Habit vs Practice

A short note on the mechanics of embodying your purpose.

In our course, Year of Practice, we're building three practices over the course of an entire year. But what is a practice? And what is the difference between a practice and a habit?

I had a conversation with a friend recently and I loved the framing they used: The practice is the "core", and the habit is the "mechanics" allowing to embody that core.

For example, my first practice is movement, with a goal of developing what I called an "acrobody" – a body capable of performing funky acrobatic stunts πŸ€Έβ€β™€οΈ. That's the core, the goal, or the purpose, call it whatever you want. But that's of course not enough.

In order to make that goal come to life, I'm employing the mechanics of habit-building, which is the most effective way to do it.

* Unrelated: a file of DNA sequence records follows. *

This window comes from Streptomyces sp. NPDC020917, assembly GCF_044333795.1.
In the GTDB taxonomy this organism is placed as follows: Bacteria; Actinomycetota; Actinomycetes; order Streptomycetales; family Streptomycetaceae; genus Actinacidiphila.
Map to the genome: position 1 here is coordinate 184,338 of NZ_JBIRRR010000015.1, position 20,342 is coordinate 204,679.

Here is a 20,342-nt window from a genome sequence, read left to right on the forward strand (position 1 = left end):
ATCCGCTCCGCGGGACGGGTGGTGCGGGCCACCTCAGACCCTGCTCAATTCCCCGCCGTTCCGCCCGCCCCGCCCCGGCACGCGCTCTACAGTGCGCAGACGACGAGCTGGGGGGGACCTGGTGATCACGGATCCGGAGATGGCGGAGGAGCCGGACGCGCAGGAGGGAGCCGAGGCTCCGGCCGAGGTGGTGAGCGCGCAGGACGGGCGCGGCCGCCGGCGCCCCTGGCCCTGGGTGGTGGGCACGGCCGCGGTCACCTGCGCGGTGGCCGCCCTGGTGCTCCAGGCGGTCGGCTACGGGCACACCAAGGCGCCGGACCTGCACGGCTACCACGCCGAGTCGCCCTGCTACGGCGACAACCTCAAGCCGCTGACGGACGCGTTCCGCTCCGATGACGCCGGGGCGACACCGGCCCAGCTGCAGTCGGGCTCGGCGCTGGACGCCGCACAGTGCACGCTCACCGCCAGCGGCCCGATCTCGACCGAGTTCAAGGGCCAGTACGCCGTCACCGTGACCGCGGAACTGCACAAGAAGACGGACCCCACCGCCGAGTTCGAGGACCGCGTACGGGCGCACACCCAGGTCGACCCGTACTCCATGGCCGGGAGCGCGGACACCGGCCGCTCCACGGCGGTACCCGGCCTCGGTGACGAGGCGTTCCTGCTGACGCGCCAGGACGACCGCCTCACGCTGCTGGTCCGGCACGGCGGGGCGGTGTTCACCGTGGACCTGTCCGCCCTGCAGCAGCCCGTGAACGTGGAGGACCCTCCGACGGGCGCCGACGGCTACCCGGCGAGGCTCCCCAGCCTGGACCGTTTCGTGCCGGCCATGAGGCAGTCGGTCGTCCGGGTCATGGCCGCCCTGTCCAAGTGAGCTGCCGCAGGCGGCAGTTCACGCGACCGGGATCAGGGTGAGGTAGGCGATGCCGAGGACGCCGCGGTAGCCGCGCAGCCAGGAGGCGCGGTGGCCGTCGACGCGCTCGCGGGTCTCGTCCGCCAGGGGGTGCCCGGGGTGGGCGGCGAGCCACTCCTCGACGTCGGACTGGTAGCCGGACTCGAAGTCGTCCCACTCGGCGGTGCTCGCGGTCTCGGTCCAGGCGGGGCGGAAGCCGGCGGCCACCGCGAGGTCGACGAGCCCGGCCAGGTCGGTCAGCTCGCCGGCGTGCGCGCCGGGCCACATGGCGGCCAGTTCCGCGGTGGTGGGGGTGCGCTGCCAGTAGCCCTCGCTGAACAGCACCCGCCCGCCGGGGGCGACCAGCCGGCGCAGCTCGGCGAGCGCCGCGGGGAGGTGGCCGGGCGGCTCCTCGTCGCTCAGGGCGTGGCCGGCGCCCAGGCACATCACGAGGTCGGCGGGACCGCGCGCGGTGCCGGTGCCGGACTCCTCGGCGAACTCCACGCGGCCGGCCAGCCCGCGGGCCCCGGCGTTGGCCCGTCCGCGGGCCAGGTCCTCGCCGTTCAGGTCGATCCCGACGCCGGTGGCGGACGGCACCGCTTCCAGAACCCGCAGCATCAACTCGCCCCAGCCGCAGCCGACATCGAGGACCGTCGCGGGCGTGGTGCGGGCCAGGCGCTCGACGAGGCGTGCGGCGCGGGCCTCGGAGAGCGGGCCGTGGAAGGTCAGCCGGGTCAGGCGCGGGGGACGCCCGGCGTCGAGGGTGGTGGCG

Habits are tools, building blocks, and the steps on the path. It doesn't matter so much what they look like, and it's more than likely that they will change over time. That's totally fine, as long as they keep you moving in the right direction. As you evolve, so will your habits.

My intuitive movement sequence is a great example of this process. It's not the habit I started with, but a habit I discovered through the process of iterative habit building. And in order to find it, I needed to actually start doing something every single day. The habits really are the key.

Because here's the best part: by engaging in a habit, you're embodying your practice, or in other words, you're making it come to life, right here, right now, and you're doing it consistently, which shifts your identity towards "being a person who actually does ... [insert your practice]".

Without habits, your practice is just an empty idea. But without your practice in mind, habits are just steps in a random direction.

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